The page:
Saturday, February 16, 2008
Here's a story the Jin Shin Do teacher told our class last week. It's about a man whose only horse ran away. The neighbors came over when they heard the news and said, "What bad luck!" The man said, "Maybe."
The next day the horse came back, and brought 4 wild horses with it. The neighbors came over when they heard the news and said, "What good luck!" The man said, "Maybe."
The following day the man's son rode one of the wild horses, was thrown off and broke his leg. The neighbors came over when they heard the news and said, "What bad luck!" The man said, "Maybe."
The day after that the Army recruiters came to town, but because the boy's leg was broken, they didn't draft him into the army. The neighbors came over when they heard the news and said, "What good luck!" The man said,
It's an interesting paradox to hold, my situation, I mean, as a lover of signs and portents who understands that all my attempts to interpret these signals are faulty at best. I believe reality is co-created, moment to moment, so how can I see the future? How?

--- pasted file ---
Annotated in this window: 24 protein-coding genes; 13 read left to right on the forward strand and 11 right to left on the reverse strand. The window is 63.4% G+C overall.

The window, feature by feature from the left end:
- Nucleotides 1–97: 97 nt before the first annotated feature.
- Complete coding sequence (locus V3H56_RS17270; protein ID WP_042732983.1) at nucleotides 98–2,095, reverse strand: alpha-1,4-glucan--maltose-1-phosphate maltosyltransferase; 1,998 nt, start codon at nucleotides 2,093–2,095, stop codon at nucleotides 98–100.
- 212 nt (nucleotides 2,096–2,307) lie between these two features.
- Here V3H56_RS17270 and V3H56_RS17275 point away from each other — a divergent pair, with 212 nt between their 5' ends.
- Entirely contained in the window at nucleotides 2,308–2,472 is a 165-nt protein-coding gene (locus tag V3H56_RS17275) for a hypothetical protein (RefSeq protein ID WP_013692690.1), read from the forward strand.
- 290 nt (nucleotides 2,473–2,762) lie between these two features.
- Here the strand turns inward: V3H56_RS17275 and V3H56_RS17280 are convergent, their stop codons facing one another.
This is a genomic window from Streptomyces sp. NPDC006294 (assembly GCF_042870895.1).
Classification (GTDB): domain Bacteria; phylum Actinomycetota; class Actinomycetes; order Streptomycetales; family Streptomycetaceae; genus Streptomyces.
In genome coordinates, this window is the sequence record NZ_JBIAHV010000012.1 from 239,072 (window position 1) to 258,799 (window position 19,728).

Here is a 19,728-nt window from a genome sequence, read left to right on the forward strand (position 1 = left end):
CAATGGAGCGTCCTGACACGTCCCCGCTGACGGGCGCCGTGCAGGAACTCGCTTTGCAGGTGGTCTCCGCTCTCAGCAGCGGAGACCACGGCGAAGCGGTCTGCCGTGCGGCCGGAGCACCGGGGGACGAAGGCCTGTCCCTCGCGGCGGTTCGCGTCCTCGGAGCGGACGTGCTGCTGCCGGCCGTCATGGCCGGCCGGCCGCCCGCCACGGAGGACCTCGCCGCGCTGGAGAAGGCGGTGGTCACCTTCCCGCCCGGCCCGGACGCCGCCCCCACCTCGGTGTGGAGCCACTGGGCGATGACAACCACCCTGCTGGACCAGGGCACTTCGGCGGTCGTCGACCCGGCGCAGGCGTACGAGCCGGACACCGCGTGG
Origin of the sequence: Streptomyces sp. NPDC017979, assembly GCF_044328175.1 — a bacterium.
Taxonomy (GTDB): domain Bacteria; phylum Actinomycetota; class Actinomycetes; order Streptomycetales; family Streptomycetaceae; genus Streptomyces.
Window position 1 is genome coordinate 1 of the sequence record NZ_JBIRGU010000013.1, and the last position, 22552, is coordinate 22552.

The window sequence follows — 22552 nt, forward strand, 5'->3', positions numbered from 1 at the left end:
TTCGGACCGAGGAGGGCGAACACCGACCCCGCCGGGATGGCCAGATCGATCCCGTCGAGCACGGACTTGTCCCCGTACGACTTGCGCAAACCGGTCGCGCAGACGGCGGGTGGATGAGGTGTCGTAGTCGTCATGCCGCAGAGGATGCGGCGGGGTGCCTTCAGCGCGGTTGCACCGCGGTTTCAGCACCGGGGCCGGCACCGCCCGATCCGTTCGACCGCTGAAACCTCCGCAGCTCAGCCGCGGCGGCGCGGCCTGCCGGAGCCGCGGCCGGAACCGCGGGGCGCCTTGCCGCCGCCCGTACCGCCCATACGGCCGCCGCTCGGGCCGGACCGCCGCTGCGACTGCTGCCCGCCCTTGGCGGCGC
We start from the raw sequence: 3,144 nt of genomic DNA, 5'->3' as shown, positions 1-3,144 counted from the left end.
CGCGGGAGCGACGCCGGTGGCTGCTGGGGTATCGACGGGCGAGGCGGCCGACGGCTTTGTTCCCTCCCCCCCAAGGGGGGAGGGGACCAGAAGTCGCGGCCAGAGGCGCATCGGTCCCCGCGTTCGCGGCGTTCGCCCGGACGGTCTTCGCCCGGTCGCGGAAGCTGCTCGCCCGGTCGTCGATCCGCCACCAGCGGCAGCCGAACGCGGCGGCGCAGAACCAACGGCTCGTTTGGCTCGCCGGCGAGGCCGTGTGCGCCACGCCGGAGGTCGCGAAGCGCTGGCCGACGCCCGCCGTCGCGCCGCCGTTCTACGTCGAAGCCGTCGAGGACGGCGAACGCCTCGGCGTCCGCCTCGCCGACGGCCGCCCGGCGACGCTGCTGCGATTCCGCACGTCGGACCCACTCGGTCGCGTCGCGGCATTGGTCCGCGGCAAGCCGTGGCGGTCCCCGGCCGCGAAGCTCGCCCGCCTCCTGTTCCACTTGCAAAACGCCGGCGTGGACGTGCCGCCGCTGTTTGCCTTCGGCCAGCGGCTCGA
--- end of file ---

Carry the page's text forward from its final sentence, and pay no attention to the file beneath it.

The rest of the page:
Still I can't resist the temptation to try to understand in which direction I'm headed, even though I don't have a clue whether I'm spot on or way off base. At least I can try, right?
The artist’s will is secondary to the process he initiates from idea to completion. --Sol LeWitt
One reason I love walking the labyrinth is because it's a meandering path. When I started the practice, I often became disoriented as I walked the pattern, even though I knew intellectually that a labyrinth is not a maze. There's one path only on the Chartres style labyrinth. So many twists and turns, though, worse than Highway 1 north of San Francisco.
All the portents of the moment point to huge life changes this year, necessary but rigorous. I talked about these changes all last year but ended up doing nothing. But now it's clear I need to act. I'm trying to imagine that in my life path I've just reached another hairpin turn on the labyrinth. Today's strategy is to slow down on the inside in order to move more mindfully through this swirling pattern of change. Is that a good idea?